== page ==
Forty Years of Abortion in Italy

This year marks the 40th anniversary of the legalization of abortion in Italy—what has transpired on that front in the past four decades? For answers one turns to the mandatory annual report that Italy’s Minister of Health sends to Parliament. Issued in late December, the 2017 report presents detailed definitive data for the year 2016. As has been the case in the last few years, there is much positive and hopeful news in the latest report.

First of all, it should be noted that Italy’s abortion law includes more than abortion. The title of Law 194/78 reads: “Norms for the social protection of maternity and for the voluntary termination of pregnancy.” Health Minister Beatrice Lorenzin often makes the point that the law first protects maternity—then allows for abortion.[1]

As for maternal care, the latest data available (2015) show that Italy has one of the world’s lowest maternal mortality rates (MMR): 4 per 100,000 live births, compared with 14 for the United States, and 12 for all of the more developed regions.[2]

Sadly, the total number of legal abortions in Italy over the past 40 years is on the order of 5.5 to 6 million. No doubt this termination of life is a factor in Italy’s now shrinking population.

The hopeful news can be found in the data trends. Following an initial spurt after legalization, the annual number of abortions in Italy peaked in 1982 at 234,801. Since then abortions have declined almost steadily year after year. In 2016 the number fell 3.1 percent from the previous year to 84,926; that was down 35 percent compared to 10 years ago and was nearly two-thirds lower than the peak year.

When data for only Italian women are considered the reduction is even sharper—down 75 percent from the peak. Since 1995 Italian data have been separated according to the number of abortions obtained by Italian women and those by foreigners, whether residents or visitors. Until a few years ago, abortions by foreign women had been rising while those by Italians were declining. Now the foreign numbers have pretty much stabilized, accounting for nearly one-third of all abortions in 2016. Just over 47 percent of foreign women undergoing abortions in Italy were of Eastern European origin, 21 percent were African, and 18 percent Asian.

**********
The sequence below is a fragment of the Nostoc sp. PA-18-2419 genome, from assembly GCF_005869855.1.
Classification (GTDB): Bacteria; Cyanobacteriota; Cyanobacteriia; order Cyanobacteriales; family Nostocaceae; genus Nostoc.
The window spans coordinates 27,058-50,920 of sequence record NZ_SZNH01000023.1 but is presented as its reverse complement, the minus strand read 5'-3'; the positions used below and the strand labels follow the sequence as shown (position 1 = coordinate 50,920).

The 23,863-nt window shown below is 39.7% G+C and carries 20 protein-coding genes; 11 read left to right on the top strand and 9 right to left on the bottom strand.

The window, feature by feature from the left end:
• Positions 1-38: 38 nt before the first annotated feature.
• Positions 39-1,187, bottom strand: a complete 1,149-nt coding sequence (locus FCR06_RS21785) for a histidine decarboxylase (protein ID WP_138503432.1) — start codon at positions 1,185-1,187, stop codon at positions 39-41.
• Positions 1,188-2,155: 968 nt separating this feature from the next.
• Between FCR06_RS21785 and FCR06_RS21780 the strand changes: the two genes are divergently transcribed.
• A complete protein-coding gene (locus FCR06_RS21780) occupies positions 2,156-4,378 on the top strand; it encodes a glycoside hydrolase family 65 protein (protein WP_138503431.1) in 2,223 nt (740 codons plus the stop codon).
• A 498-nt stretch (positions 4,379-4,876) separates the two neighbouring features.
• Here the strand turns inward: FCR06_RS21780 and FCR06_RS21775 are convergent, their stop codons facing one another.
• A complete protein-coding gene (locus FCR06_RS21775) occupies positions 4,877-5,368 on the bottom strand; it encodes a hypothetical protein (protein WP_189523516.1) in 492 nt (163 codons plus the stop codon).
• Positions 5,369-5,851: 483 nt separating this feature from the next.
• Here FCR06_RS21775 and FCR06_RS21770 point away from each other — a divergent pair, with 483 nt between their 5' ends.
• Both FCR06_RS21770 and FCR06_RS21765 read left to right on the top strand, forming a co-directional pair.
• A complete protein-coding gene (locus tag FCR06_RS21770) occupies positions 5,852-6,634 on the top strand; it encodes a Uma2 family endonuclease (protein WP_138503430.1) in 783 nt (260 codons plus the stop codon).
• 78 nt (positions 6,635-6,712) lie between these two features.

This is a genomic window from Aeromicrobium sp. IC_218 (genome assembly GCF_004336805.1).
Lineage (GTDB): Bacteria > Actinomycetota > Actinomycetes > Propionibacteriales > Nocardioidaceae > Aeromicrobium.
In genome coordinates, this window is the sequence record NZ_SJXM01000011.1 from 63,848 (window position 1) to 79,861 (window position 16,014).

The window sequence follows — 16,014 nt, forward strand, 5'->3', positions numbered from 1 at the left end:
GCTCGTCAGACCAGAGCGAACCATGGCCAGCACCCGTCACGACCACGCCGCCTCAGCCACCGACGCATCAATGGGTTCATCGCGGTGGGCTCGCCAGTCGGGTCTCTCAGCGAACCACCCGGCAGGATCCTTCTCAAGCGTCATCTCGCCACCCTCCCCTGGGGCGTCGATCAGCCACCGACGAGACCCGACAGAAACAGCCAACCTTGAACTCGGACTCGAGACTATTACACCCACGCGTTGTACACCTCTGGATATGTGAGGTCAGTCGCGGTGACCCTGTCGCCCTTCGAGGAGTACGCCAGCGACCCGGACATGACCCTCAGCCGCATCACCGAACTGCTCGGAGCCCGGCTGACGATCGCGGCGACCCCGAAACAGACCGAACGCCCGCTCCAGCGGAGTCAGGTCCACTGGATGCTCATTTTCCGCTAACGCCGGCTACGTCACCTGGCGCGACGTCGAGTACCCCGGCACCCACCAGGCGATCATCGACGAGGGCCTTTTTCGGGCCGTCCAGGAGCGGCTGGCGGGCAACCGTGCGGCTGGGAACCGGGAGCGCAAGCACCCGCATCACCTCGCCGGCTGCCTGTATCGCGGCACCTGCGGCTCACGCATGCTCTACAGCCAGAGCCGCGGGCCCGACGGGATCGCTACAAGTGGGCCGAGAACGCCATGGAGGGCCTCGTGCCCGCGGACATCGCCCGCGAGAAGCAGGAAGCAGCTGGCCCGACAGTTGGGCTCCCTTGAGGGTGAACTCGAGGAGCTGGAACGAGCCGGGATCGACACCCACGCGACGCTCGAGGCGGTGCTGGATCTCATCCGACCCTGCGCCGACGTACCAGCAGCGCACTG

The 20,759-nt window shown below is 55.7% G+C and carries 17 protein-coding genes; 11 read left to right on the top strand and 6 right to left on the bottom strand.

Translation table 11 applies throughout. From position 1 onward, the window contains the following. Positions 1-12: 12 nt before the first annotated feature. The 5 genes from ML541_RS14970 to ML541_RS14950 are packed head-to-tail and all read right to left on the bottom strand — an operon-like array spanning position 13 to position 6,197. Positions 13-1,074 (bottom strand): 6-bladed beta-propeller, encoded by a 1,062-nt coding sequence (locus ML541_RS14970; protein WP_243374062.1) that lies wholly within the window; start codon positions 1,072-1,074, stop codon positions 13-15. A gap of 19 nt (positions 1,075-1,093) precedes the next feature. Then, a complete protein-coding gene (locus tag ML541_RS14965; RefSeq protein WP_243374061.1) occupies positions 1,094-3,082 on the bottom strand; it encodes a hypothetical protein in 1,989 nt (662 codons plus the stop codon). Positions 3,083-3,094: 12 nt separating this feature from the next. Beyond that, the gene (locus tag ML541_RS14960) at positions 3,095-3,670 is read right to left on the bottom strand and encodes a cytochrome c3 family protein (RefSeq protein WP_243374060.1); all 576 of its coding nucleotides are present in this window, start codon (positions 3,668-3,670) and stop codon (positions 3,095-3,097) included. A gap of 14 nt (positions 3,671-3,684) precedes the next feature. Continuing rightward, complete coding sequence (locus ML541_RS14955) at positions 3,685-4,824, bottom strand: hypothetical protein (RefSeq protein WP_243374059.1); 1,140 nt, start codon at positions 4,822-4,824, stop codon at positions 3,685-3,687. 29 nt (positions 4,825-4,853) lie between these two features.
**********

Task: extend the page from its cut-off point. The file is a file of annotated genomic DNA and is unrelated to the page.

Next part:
Other data in the latest report also show more reason for optimism, especially these two key indicators: The ratio of abortions per 1,000 live births fell from 380.2 in peak year 1982 to 182.4 in 2016. And the number of abortions per woman in child-bearing years (ages 15-49) fell from 17.2 per 1,000 to 6.5 per 1,000 over the same period. Both are among the lowest rates seen in major countries.

In 2016 the abortion rate for minors was only 3.1 per 1,000, one of the lowest in the world. Parental approval was given in 76 percent of all cases involving minors. Repeat abortions were 22 percent for Italian women, 37 percent for foreign women, and stabilized at 26 percent overall.

About two-thirds of abortions occurred in the 25-39 age bracket. Some 55 percent of these were for single women. Only 12 percent of women having an abortion had a college degree or higher.

Also in 2016 slightly less than half (47 percent) of all abortions involved pregnancies under eight weeks of gestation. Only 1.2 percent took place at 21 weeks or more. Two-thirds occurred within 14 days of certification of pregnancy, which is mandatory.